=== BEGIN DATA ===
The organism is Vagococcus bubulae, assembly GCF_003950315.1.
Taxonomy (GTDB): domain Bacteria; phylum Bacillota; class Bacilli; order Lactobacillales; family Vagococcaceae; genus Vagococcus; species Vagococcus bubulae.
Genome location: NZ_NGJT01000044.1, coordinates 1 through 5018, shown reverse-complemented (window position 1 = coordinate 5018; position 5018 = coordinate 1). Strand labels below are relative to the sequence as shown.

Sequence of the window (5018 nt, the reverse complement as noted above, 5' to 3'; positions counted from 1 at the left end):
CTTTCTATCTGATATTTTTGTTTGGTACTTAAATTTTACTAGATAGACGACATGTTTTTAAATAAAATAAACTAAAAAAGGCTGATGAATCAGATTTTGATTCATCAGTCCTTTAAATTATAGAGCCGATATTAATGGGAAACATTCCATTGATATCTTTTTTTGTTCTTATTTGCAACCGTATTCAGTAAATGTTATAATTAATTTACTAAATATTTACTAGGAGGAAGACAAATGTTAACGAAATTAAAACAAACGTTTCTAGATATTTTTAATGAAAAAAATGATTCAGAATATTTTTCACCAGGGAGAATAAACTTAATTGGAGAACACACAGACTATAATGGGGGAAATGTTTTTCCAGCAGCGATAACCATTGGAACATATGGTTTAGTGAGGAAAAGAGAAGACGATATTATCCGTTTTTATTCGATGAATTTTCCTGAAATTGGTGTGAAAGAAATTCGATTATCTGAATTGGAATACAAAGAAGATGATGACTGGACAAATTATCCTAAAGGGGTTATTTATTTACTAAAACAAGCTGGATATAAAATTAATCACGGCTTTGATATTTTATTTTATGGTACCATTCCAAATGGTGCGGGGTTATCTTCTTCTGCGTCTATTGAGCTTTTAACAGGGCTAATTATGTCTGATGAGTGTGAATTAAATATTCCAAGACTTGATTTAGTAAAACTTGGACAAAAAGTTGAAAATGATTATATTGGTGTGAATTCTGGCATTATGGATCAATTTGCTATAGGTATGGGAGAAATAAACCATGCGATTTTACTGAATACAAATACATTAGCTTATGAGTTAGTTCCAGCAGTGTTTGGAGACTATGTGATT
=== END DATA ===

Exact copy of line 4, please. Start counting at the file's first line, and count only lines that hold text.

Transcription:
Sequence of the window (5018 nt, the reverse complement as noted above, 5' to 3'; positions counted from 1 at the left end):